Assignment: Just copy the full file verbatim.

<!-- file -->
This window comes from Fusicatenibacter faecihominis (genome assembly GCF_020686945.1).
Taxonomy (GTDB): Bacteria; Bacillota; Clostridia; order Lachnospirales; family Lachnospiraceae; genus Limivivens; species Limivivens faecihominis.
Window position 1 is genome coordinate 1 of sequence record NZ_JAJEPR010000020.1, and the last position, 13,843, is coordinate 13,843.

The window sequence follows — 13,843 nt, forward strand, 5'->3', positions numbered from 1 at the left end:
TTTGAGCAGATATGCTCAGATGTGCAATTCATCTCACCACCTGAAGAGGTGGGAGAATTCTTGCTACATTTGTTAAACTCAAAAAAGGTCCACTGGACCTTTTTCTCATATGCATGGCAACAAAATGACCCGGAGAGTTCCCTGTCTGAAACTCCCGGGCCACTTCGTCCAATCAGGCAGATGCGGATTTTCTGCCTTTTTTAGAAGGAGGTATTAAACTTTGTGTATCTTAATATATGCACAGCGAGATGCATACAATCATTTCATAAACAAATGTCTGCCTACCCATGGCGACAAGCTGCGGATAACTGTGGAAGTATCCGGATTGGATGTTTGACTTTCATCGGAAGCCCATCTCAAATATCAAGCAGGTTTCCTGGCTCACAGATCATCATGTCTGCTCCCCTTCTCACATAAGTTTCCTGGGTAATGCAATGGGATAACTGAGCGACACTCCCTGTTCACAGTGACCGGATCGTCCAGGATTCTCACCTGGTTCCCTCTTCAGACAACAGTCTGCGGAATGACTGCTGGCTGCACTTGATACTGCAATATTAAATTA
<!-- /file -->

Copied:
This window comes from Fusicatenibacter faecihominis (genome assembly GCF_020686945.1).
Taxonomy (GTDB): Bacteria; Bacillota; Clostridia; order Lachnospirales; family Lachnospiraceae; genus Limivivens; species Limivivens faecihominis.
Window position 1 is genome coordinate 1 of sequence record NZ_JAJEPR010000020.1, and the last position, 13,843, is coordinate 13,843.

The window sequence follows — 13,843 nt, forward strand, 5'->3', positions numbered from 1 at the left end:
TTTGAGCAGATATGCTCAGATGTGCAATTCATCTCACCACCTGAAGAGGTGGGAGAATTCTTGCTACATTTGTTAAACTCAAAAAAGGTCCACTGGACCTTTTTCTCATATGCATGGCAACAAAATGACCCGGAGAGTTCCCTGTCTGAAACTCCCGGGCCACTTCGTCCAATCAGGCAGATGCGGATTTTCTGCCTTTTTTAGAAGGAGGTATTAAACTTTGTGTATCTTAATATATGCACAGCGAGATGCATACAATCATTTCATAAACAAATGTCTGCCTACCCATGGCGACAAGCTGCGGATAACTGTGGAAGTATCCGGATTGGATGTTTGACTTTCATCGGAAGCCCATCTCAAATATCAAGCAGGTTTCCTGGCTCACAGATCATCATGTCTGCTCCCCTTCTCACATAAGTTTCCTGGGTAATGCAATGGGATAACTGAGCGACACTCCCTGTTCACAGTGACCGGATCGTCCAGGATTCTCACCTGGTTCCCTCTTCAGACAACAGTCTGCGGAATGACTGCTGGCTGCACTTGATACTGCAATATTAAATTA